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Cadernos de Saúde Pública

Print version ISSN 0102-311XOn-line version ISSN 1678-4464

Cad. Saúde Pública vol.14  suppl.3 Rio de Janeiro  1998 






Kimberley Sweitzer1
Lorann Stallones1

Significant contributing causes of cancer deaths among Hispanics in Colorado, USA, 1983-1992

Causas que contribuem para óbitos por câncer em latinos no Colorado, EUA, 1983-92


1 Colorado State University, Department of Environmental Health. Fort Collins, Colorado 80523 U.S.A.   Abstract Cancer deaths in the state of Colorado, U.S.A., totaled 53,921 between 1983 and 1992. Death certificates for this period were used to evaluate Hispanic cancer deaths by contributing causes of death and primary occupation of the decedent. The relative risks for diabetes and liver disease as contributing causes of death were significantly higher among Hispanics when compared to non-Hispanics who had also died of cancer (RR for diabetes = 1.90; 95% C.I. (1.64,2.19) and RR for liver disease = 1.44; 95% C.I. (1.23,1.68)). Hispanics who had died of cancer were significantly less likely to have drug abuse as a contributing cause of death when compared to non-Hispanics (RR for drug abuse = 0.69; 95% C.I. (0.52,0.91)). Laborers, service workers, and clerical workers who were Hispanic, were significantly more likely to die of cancer with either diabetes or liver disease as a contributing cause of death than were non-Hispanics in the same occupational category (p<0.05). Chronic diseases, such as diabetes and liver disease, may be reducing the survivability of cancer among Hispanics.
Key words Neoplasms; Cause of Death; Differential Mortality; Hispanic Americans  

Resumo Entre 1983 e 1997, ocorreram 53.921 óbitos por câncer no Estado do Colorado, EUA. Os atestados de óbito para este período foram utilizados para avaliar as causas que contribuíram para a morte e a ocupação principal dos óbitos por câncer ocorridos em latinos neste período. Os riscos relativos para diabetes e doença hepática como causas associadas ao óbito foram significativamente maiores em latinos, comparativamente com não latinos que também faleceram com câncer (diabetes RR = 1,90; I.C. 95% 1,64-2,19; doença hepática RR = 1,44; I.C. 95% 1,23-1,68). O consumo de drogas como causa associada à morte entre latinos que faleceram por câncer aparentou ser significativamente menor que em não latinos (RR = 0,69; I.C. 95% 0,52-0,91). Operários, servidores públicos e trabalhadores de escritório de origem latina tenderam a apresentar diabetes e doença hepática como causas associadas à morte por câncer em maior freqüência, estatisticamente significativa, que não latinos nos mesmos ramos de atividade (p<0,05). Doenças crônicas, como diabetes e doença hepática, podem estar reduzindo a sobrevida por câncer em latinos.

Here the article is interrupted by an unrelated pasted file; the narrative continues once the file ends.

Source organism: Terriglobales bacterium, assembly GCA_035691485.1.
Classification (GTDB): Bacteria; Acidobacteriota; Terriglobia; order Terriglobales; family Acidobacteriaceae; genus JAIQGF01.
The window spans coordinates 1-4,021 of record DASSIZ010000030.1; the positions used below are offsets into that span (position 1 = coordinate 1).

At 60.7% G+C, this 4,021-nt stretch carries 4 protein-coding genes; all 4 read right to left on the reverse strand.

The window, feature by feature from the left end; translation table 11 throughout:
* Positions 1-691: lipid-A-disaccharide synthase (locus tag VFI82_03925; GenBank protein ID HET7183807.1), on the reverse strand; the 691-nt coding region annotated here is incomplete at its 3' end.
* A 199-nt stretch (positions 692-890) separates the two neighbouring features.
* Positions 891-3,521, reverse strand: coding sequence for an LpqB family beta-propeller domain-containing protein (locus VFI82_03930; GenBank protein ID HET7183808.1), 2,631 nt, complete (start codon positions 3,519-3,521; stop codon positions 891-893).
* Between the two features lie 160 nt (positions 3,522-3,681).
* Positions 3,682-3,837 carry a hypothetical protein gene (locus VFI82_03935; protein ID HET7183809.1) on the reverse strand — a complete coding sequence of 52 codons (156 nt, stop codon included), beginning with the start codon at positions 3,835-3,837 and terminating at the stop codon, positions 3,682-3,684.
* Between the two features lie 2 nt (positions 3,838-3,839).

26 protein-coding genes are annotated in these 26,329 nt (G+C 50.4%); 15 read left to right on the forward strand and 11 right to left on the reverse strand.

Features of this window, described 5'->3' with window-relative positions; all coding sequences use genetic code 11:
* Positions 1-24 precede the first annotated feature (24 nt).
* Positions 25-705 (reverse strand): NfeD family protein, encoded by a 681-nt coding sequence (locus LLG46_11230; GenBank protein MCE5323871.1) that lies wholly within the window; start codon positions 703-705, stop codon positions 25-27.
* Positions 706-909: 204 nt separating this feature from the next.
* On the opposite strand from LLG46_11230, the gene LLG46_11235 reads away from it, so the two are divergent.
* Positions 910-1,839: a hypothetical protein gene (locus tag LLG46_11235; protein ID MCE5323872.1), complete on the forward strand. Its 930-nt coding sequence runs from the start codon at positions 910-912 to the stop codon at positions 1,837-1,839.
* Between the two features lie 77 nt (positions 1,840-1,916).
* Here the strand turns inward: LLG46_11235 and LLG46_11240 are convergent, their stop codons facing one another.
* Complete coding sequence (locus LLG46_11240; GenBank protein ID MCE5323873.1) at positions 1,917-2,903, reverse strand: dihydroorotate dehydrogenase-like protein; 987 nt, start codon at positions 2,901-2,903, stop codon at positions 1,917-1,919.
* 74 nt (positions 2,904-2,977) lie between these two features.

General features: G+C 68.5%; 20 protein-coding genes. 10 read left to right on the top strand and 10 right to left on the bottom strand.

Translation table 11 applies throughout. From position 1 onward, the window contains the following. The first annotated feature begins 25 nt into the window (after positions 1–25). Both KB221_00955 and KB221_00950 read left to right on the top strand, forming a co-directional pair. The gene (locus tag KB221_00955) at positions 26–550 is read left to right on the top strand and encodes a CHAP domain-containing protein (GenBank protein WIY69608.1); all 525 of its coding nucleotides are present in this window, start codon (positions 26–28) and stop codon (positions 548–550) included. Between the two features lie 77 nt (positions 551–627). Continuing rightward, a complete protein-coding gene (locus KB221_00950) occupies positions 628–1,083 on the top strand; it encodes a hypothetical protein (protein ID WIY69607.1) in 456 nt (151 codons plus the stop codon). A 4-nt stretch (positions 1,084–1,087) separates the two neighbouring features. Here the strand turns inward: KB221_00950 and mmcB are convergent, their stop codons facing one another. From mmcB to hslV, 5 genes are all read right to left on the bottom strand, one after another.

Palavras-chave Neoplasias; Causa da Morte; Mortalidade Diferencial; Hispano-Americanos





Cancer data for Colorado Hispanics reveal an interesting paradox (Karp et al., 1991; Finch et al., 1997). Although the overall cancer incidence rate for Hispanics is lower than that for Anglos (Table 1), Hispanics have fewer cancer survivors after five years (Table 2). Survival rate is lower for Hispanics for all stages of initial cancer diagnosis (Table 2). The incidence-to-mortality rate ratios for Colorado Hispanics in 1995 were approximately equal to those of Anglos (Table 3). However, historically, these ratios have been somewhat lower (Table 3).







Some cancers have shown strikingly increased rates among Colorado Hispanics compared to their Anglo counterparts (Table 4). Among these cancers is cervical cancer, which has almost twice the incidence rate among Colorado Hispanic women compared to Anglo women (Table 4). Cancers of the stomach, liver, gallbladder, larynx, and kidney have elevated incidence rates among Hispanics of both sexes (Table 4).